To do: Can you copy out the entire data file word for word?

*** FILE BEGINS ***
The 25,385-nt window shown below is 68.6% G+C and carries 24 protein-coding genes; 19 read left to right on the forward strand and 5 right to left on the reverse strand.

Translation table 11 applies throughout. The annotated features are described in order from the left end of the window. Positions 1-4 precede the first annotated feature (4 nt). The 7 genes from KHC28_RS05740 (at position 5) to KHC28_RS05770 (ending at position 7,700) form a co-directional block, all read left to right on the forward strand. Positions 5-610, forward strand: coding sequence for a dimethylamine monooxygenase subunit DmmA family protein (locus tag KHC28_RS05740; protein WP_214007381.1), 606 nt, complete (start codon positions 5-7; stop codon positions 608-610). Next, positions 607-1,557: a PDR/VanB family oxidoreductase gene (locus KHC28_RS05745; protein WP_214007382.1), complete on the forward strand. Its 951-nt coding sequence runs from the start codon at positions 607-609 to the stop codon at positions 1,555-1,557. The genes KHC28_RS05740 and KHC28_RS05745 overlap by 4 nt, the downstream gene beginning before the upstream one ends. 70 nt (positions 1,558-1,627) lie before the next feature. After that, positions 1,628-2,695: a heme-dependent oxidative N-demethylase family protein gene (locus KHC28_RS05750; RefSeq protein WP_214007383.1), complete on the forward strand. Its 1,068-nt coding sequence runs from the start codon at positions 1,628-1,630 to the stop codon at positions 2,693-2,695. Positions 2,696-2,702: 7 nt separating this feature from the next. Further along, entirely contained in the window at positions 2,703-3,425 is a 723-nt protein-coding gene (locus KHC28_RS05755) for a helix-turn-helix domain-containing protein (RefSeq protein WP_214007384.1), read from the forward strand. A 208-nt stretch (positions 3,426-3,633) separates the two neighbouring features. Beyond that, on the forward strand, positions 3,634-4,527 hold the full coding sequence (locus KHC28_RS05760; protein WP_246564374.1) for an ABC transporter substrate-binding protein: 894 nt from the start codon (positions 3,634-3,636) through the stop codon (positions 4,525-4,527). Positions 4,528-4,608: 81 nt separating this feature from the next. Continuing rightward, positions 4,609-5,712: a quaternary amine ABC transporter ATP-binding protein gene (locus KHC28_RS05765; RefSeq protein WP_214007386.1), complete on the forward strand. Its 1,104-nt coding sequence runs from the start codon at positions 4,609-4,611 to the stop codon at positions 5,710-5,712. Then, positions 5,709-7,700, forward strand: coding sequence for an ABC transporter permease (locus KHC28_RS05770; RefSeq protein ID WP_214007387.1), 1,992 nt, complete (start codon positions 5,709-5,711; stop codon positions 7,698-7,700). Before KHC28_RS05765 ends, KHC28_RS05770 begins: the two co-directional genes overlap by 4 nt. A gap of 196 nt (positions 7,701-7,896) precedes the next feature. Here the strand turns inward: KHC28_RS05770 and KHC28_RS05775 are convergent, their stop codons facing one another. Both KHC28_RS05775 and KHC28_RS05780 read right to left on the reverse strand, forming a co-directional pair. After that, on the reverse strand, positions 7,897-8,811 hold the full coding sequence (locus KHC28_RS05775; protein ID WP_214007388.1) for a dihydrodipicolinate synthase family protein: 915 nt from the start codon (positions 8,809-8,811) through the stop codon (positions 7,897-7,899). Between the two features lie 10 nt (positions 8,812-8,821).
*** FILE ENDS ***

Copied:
The 25,385-nt window shown below is 68.6% G+C and carries 24 protein-coding genes; 19 read left to right on the forward strand and 5 right to left on the reverse strand.

Translation table 11 applies throughout. The annotated features are described in order from the left end of the window. Positions 1-4 precede the first annotated feature (4 nt). The 7 genes from KHC28_RS05740 (at position 5) to KHC28_RS05770 (ending at position 7,700) form a co-directional block, all read left to right on the forward strand. Positions 5-610, forward strand: coding sequence for a dimethylamine monooxygenase subunit DmmA family protein (locus tag KHC28_RS05740; protein WP_214007381.1), 606 nt, complete (start codon positions 5-7; stop codon positions 608-610). Next, positions 607-1,557: a PDR/VanB family oxidoreductase gene (locus KHC28_RS05745; protein WP_214007382.1), complete on the forward strand. Its 951-nt coding sequence runs from the start codon at positions 607-609 to the stop codon at positions 1,555-1,557. The genes KHC28_RS05740 and KHC28_RS05745 overlap by 4 nt, the downstream gene beginning before the upstream one ends. 70 nt (positions 1,558-1,627) lie before the next feature. After that, positions 1,628-2,695: a heme-dependent oxidative N-demethylase family protein gene (locus KHC28_RS05750; RefSeq protein WP_214007383.1), complete on the forward strand. Its 1,068-nt coding sequence runs from the start codon at positions 1,628-1,630 to the stop codon at positions 2,693-2,695. Positions 2,696-2,702: 7 nt separating this feature from the next. Further along, entirely contained in the window at positions 2,703-3,425 is a 723-nt protein-coding gene (locus KHC28_RS05755) for a helix-turn-helix domain-containing protein (RefSeq protein WP_214007384.1), read from the forward strand. A 208-nt stretch (positions 3,426-3,633) separates the two neighbouring features. Beyond that, on the forward strand, positions 3,634-4,527 hold the full coding sequence (locus KHC28_RS05760; protein WP_246564374.1) for an ABC transporter substrate-binding protein: 894 nt from the start codon (positions 3,634-3,636) through the stop codon (positions 4,525-4,527). Positions 4,528-4,608: 81 nt separating this feature from the next. Continuing rightward, positions 4,609-5,712: a quaternary amine ABC transporter ATP-binding protein gene (locus KHC28_RS05765; RefSeq protein WP_214007386.1), complete on the forward strand. Its 1,104-nt coding sequence runs from the start codon at positions 4,609-4,611 to the stop codon at positions 5,710-5,712. Then, positions 5,709-7,700, forward strand: coding sequence for an ABC transporter permease (locus KHC28_RS05770; RefSeq protein ID WP_214007387.1), 1,992 nt, complete (start codon positions 5,709-5,711; stop codon positions 7,698-7,700). Before KHC28_RS05765 ends, KHC28_RS05770 begins: the two co-directional genes overlap by 4 nt. A gap of 196 nt (positions 7,701-7,896) precedes the next feature. Here the strand turns inward: KHC28_RS05770 and KHC28_RS05775 are convergent, their stop codons facing one another. Both KHC28_RS05775 and KHC28_RS05780 read right to left on the reverse strand, forming a co-directional pair. After that, on the reverse strand, positions 7,897-8,811 hold the full coding sequence (locus KHC28_RS05775; protein ID WP_214007388.1) for a dihydrodipicolinate synthase family protein: 915 nt from the start codon (positions 8,809-8,811) through the stop codon (positions 7,897-7,899). Between the two features lie 10 nt (positions 8,812-8,821).